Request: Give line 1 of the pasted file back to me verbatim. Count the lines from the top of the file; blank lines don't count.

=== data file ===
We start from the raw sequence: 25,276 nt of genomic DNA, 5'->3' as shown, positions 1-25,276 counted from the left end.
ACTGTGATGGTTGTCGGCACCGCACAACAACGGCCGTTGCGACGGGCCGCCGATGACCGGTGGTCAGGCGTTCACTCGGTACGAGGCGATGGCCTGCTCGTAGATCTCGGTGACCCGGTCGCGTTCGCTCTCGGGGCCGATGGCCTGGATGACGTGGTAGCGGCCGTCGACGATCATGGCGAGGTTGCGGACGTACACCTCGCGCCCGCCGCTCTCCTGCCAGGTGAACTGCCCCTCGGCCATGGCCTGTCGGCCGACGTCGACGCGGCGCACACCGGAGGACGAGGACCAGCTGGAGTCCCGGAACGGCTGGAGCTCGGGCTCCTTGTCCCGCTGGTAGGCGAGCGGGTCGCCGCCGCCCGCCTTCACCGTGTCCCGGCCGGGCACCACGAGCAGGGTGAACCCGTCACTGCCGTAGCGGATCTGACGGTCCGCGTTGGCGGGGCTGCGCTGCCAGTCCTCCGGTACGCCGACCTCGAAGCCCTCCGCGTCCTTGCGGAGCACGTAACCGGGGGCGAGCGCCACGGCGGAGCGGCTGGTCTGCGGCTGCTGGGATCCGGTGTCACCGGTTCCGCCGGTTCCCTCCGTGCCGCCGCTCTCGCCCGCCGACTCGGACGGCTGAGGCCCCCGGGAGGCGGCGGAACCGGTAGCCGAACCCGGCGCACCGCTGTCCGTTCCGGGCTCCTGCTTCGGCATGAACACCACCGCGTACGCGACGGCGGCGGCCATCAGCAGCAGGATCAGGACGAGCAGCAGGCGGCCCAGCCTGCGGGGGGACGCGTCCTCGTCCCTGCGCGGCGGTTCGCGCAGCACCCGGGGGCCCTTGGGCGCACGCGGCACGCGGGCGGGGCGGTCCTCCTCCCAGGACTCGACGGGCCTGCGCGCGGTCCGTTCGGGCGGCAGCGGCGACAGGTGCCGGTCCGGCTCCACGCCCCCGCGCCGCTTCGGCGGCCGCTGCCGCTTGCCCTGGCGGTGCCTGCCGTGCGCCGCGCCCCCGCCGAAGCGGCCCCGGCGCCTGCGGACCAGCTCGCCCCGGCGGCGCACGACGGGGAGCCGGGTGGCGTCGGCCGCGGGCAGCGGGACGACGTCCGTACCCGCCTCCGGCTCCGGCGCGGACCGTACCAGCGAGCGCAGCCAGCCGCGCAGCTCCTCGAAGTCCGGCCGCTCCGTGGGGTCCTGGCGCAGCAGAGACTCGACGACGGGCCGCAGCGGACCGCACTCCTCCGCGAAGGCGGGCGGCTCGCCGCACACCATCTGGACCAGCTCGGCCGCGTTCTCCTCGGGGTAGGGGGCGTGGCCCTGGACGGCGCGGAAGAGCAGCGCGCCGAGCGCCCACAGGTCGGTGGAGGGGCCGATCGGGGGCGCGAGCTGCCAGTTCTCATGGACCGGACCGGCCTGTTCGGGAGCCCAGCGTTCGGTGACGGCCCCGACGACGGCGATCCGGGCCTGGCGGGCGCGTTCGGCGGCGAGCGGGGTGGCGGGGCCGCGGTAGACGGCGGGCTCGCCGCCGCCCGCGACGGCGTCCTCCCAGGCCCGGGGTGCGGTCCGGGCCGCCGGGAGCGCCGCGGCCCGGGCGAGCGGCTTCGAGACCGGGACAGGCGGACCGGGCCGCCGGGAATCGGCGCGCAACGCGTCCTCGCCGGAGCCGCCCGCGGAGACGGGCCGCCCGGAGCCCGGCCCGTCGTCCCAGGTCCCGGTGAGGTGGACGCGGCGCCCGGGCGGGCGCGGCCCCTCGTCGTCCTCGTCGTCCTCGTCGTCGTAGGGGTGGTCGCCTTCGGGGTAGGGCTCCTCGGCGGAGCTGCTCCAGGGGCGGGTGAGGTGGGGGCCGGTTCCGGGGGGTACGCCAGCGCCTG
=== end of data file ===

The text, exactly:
We start from the raw sequence: 25,276 nt of genomic DNA, 5'->3' as shown, positions 1-25,276 counted from the left end.